In today’s world of content shock and stimulus overload, readers will move on to another story if text isn’t clear, accurate, and well formatted. The copy of Safety at Sea: A Guide to Safety Under Sail and Personal Safety that just landed on my desk is a great example of how layout can help us absorb what’s on the page.
(This is the project that was Saved by the Deadline.)
While the original brief was to create an instruction manual for USSailing’s Safety at Sea course, the combination of excellent information with a nice layout and useful graphics turns these 220 pages into a valuable stand-alone book for anyone interested in safety offshore. By coordinating so much knowledge into one cohesive unit, we created a book that is masquerading as an instruction manual.
Chuck Hawley, the project’s chieftain, has been compiling content for a publication like this since 2012. By the fall of 2016, he and Sally Lindsay Honey had already collected a TON of information from an impressive list of experts and divided the topics into fifteen chapters. My job was to coordinate it all into one cohesive unit, without losing any of the useful details that dug so deep into various topics.
As black text on a white page, most of it was a pretty dry read—though maybe that’s not the right adjective for a book dedicated to the very wet world of offshore safety. Then we started adding graphics and testing out various page templates, and the content came to life. Words can tell a story on their own, but combining text with helpful graphics and photos made it easier to “see” the key points we were trying to make.
Working with Chuck and Sally was a treat. They knew the material very well, but they also knew who to ask for a clarifying detail when needed. I brought just enough experience of life offshore to understand the topics—though best practices have evolved quite a bit since the 1980s, when a Transatlantic and several other offshore passages made these topics a more personal priority. And that perspective helped me to maintain the editor’s middle distance.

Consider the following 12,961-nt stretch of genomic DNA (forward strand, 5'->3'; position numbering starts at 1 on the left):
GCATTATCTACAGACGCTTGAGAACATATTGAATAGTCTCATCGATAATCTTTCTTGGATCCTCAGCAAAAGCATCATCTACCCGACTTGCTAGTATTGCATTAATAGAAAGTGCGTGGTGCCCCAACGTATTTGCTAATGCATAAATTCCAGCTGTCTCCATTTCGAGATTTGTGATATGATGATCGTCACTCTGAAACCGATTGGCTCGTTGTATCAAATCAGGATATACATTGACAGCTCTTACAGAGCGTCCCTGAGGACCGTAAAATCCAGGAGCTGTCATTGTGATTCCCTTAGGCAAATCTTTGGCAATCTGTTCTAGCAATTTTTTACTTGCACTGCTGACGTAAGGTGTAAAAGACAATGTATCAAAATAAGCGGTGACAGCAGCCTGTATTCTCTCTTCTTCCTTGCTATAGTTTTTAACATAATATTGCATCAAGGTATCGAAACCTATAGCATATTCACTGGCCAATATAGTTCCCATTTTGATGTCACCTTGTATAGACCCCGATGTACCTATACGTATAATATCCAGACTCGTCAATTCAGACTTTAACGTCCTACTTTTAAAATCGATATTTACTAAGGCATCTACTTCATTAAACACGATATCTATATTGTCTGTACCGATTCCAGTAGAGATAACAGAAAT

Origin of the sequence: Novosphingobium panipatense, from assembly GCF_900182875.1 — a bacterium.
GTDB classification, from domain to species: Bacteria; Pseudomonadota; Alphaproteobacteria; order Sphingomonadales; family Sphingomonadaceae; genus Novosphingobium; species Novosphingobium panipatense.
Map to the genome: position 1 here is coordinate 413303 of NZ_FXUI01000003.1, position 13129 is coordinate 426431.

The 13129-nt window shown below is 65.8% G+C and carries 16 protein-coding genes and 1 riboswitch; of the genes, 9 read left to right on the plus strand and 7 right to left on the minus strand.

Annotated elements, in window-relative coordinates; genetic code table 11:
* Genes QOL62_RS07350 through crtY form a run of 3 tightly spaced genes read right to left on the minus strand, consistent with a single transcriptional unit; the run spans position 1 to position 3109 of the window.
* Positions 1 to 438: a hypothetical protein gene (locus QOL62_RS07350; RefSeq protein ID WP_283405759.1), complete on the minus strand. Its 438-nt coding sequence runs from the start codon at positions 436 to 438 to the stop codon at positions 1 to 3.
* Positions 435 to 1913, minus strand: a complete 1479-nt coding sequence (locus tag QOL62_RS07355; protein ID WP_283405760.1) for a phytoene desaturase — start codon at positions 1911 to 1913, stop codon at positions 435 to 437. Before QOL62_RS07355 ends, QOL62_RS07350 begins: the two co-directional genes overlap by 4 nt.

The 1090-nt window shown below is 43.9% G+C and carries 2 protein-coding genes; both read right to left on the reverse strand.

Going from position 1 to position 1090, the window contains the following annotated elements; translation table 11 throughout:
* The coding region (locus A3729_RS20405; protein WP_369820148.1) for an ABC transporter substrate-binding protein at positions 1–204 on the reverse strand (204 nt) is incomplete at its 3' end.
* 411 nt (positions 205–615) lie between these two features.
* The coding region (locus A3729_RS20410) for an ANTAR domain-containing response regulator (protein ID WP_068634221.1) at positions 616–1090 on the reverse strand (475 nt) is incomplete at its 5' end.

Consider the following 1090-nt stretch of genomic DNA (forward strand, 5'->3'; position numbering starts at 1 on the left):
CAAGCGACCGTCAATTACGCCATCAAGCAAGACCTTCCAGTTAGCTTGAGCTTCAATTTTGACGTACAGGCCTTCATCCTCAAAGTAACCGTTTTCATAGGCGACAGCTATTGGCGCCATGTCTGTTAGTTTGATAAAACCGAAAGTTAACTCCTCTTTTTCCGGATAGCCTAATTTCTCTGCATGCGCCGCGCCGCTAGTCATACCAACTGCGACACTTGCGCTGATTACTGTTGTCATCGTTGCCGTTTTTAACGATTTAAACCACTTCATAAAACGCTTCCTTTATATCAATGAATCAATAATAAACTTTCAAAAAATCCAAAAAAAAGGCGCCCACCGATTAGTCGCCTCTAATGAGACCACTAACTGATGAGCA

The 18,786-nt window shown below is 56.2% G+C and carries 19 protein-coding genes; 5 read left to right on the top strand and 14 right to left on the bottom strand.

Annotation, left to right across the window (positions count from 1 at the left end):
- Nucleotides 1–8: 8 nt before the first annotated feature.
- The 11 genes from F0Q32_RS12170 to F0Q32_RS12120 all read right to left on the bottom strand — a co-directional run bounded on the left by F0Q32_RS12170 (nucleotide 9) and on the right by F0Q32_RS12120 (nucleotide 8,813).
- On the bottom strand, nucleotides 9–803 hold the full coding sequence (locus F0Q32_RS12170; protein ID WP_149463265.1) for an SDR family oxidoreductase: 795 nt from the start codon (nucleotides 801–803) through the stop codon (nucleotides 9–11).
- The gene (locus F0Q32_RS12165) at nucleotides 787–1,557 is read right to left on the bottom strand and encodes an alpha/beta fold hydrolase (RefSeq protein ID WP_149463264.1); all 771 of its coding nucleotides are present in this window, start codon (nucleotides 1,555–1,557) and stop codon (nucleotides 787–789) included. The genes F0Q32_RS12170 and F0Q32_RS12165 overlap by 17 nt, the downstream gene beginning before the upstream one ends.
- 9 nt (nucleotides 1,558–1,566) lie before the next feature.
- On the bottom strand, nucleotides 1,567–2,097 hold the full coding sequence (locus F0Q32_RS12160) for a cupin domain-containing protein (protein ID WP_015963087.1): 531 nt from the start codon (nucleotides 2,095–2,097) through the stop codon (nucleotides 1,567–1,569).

The other key person involved was Brad Schoch, USSailing’s Instructional Designer. When we discovered we were missing a couple of key diagrams, Brad quickly created them, filling what would otherwise have been obvious holes with graphics that matched the rest of the chapter.
While book and online learning can never replace the actual experience of righting a capsized liferaft or putting out a galley fire, thinking through various situations—and reading about how others dealt safely with different types of emergencies—is still extremely valuable when preparing to head offshore. I like to think that helping to make this book look so good will help both experienced and aspiring offshore sailors to absorb the excellent information crammed between its covers.
Whether or not you plan to take the Safety at Sea course, you can buy the book at the USSailing Store. And if you have any feedback, send it to email@example.com. Changes will be incorporated into the second edition, which is scheduled for 2019.
2 Replies to “Case Study: Design Helps Content”
Nice job, Carol. Making the complicated look handsome, appealing m, and (relatively!) simple is a fine art, and the new safety book’s a good example. — John
Thanks John. Coming from you that is a very nice compliment!
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